We shall put aside our earthly raiment of mortal skin and bone and be arrayed in the finest of indestructible metals, plastics, and silicons. We shall be free at last of nature and its’ inconveniences.  All the wealth and riches of the imagination will be at the tip of our cursor.  A million movie channels will be available and we will have an unbreakable silicon heart. We can even have our heart amputated like an infected appendix.  After all it is only pixels!  It is the next stage of evolution! Rejoice in the in the wonderful future of technology! Praise Evolution!

The notion that mind can be uploaded into a computer (Transcendence, Her, Chappie), if not completely loco, is radical in the extreme. But given the hubris of technological success and the realism of movie depictions, it has been made believable and in mainstream scientific circles it is near heresy to doubt the materialist premise of consciousness synthesis from raw physical materials. 

However there is a curiosity in the movie, Ex Machina, that perhaps reveals a crack in the technological juggernaut.  In the movie, Nathan, the techno-wizard internet mogul, has just created the most extraordinary technology in the history of science, a technology that would revolutionize the world and beyond. With Promethean daring he has just robbed the very cradle of consciousness and created Ava, a conscious robot that passes every Turing test.  It would seem that he would be in a state of elation and brimming with fulfillment.  Instead he is getting drunk at every opportunity. Alcohol is featured in almost every scene in which he appears.  One must ask the question, what has gone wrong with Nathan?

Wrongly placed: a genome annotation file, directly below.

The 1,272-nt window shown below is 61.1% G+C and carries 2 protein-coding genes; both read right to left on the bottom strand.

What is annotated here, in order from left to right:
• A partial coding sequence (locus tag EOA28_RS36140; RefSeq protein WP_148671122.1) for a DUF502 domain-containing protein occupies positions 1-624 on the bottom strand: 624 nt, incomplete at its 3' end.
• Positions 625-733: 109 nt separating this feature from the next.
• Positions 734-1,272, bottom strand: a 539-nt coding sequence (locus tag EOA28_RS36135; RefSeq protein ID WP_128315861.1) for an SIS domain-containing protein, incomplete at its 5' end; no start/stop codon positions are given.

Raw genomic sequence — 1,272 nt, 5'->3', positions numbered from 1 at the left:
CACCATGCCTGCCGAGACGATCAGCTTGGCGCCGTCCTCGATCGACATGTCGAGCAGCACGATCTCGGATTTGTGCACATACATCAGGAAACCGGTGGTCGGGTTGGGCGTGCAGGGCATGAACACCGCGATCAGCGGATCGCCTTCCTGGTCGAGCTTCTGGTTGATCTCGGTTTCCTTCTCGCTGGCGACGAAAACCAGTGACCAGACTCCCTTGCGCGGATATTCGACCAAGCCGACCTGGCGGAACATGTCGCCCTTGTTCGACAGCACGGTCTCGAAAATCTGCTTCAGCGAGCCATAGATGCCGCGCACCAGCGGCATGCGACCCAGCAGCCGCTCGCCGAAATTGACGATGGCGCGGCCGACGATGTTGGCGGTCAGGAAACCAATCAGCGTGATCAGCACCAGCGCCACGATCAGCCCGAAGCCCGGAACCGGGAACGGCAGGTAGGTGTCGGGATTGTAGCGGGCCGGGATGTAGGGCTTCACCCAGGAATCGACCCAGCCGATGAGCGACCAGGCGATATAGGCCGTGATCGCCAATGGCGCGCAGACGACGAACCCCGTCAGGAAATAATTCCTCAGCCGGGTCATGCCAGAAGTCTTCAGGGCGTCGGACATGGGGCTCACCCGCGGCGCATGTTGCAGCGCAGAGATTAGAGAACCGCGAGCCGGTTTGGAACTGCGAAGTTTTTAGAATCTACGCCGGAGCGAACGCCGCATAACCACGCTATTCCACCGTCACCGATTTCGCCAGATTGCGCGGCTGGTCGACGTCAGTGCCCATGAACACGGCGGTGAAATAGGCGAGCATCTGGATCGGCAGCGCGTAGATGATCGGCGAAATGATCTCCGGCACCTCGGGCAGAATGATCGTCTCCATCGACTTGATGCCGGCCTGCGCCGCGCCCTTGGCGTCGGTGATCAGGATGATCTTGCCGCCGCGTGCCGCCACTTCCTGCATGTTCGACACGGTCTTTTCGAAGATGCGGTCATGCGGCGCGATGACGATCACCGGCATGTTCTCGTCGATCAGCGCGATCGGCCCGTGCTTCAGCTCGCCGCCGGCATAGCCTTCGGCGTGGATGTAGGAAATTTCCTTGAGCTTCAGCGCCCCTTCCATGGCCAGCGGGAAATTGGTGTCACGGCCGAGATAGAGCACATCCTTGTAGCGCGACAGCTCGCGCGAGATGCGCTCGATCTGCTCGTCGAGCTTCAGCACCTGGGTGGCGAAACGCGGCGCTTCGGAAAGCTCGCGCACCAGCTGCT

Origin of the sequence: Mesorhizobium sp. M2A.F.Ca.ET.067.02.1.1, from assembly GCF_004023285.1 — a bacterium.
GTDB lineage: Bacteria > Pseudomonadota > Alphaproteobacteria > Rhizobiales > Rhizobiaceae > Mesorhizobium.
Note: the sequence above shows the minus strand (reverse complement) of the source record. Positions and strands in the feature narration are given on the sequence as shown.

Is this just an iniquitous twist of character?  Or could he be plain old lonely? Or is it a metaphysical crisis?  He lives like a hermit in a remote and isolated Northern region, but he has a retinue of very lovely synthetic ladies waiting for him in closets. And he has a beautiful and near mindless female companion and assistant that likes to dance. And then, he has the mysterious and unknown otherness of Ava. That should be adequate companionship.

But he has just synthesized consciousness. He has dramatically and inescapably demonstrated that life and consciousness are a merely physical phenomena that have no more meaning than electricity passing through a copper wire. He has shown that he himself is not much more than the ionic exchanges occurring through a polarized lipid membrane in a cranial bone flask.  And when the switch is turned off he dissolves into nothingness.